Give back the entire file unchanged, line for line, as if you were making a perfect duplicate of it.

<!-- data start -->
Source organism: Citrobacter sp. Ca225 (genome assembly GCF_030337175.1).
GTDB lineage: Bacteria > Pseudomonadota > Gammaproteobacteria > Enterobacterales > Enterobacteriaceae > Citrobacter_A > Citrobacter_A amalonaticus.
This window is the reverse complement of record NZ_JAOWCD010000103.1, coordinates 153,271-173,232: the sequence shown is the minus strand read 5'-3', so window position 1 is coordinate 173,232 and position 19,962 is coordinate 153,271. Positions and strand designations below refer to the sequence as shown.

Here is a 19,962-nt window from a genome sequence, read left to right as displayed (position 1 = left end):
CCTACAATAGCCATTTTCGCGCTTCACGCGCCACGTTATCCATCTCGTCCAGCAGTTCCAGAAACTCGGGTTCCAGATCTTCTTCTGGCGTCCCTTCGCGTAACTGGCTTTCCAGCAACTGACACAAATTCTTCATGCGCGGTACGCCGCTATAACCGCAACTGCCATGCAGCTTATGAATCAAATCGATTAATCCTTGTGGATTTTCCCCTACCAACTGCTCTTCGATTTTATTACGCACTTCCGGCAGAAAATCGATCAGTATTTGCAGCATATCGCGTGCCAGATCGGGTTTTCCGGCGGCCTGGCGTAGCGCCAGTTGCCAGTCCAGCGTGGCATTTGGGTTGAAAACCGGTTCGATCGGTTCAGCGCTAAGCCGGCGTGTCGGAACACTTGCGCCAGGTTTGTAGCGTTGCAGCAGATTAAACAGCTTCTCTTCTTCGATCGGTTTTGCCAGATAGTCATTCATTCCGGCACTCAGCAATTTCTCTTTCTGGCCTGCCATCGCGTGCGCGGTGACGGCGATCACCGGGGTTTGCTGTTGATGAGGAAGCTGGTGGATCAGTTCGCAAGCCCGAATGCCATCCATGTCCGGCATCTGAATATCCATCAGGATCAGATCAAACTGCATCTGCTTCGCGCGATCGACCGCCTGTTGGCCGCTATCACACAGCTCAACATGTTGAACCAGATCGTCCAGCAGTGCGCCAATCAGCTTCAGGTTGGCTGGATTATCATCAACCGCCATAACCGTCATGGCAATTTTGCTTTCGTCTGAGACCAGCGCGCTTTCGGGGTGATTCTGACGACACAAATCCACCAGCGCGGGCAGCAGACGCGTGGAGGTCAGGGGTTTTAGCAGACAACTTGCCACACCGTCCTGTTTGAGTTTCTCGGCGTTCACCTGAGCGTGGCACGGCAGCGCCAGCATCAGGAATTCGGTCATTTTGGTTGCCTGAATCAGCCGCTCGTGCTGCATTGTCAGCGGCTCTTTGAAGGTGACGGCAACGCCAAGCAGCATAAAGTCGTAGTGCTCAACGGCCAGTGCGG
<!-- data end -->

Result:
Source organism: Citrobacter sp. Ca225 (genome assembly GCF_030337175.1).
GTDB lineage: Bacteria > Pseudomonadota > Gammaproteobacteria > Enterobacterales > Enterobacteriaceae > Citrobacter_A > Citrobacter_A amalonaticus.
This window is the reverse complement of record NZ_JAOWCD010000103.1, coordinates 153,271-173,232: the sequence shown is the minus strand read 5'-3', so window position 1 is coordinate 173,232 and position 19,962 is coordinate 153,271. Positions and strand designations below refer to the sequence as shown.

Here is a 19,962-nt window from a genome sequence, read left to right as displayed (position 1 = left end):
CCTACAATAGCCATTTTCGCGCTTCACGCGCCACGTTATCCATCTCGTCCAGCAGTTCCAGAAACTCGGGTTCCAGATCTTCTTCTGGCGTCCCTTCGCGTAACTGGCTTTCCAGCAACTGACACAAATTCTTCATGCGCGGTACGCCGCTATAACCGCAACTGCCATGCAGCTTATGAATCAAATCGATTAATCCTTGTGGATTTTCCCCTACCAACTGCTCTTCGATTTTATTACGCACTTCCGGCAGAAAATCGATCAGTATTTGCAGCATATCGCGTGCCAGATCGGGTTTTCCGGCGGCCTGGCGTAGCGCCAGTTGCCAGTCCAGCGTGGCATTTGGGTTGAAAACCGGTTCGATCGGTTCAGCGCTAAGCCGGCGTGTCGGAACACTTGCGCCAGGTTTGTAGCGTTGCAGCAGATTAAACAGCTTCTCTTCTTCGATCGGTTTTGCCAGATAGTCATTCATTCCGGCACTCAGCAATTTCTCTTTCTGGCCTGCCATCGCGTGCGCGGTGACGGCGATCACCGGGGTTTGCTGTTGATGAGGAAGCTGGTGGATCAGTTCGCAAGCCCGAATGCCATCCATGTCCGGCATCTGAATATCCATCAGGATCAGATCAAACTGCATCTGCTTCGCGCGATCGACCGCCTGTTGGCCGCTATCACACAGCTCAACATGTTGAACCAGATCGTCCAGCAGTGCGCCAATCAGCTTCAGGTTGGCTGGATTATCATCAACCGCCATAACCGTCATGGCAATTTTGCTTTCGTCTGAGACCAGCGCGCTTTCGGGGTGATTCTGACGACACAAATCCACCAGCGCGGGCAGCAGACGCGTGGAGGTCAGGGGTTTTAGCAGACAACTTGCCACACCGTCCTGTTTGAGTTTCTCGGCGTTCACCTGAGCGTGGCACGGCAGCGCCAGCATCAGGAATTCGGTCATTTTGGTTGCCTGAATCAGCCGCTCGTGCTGCATTGTCAGCGGCTCTTTGAAGGTGACGGCAACGCCAAGCAGCATAAAGTCGTAGTGCTCAACGGCCAGTGCGG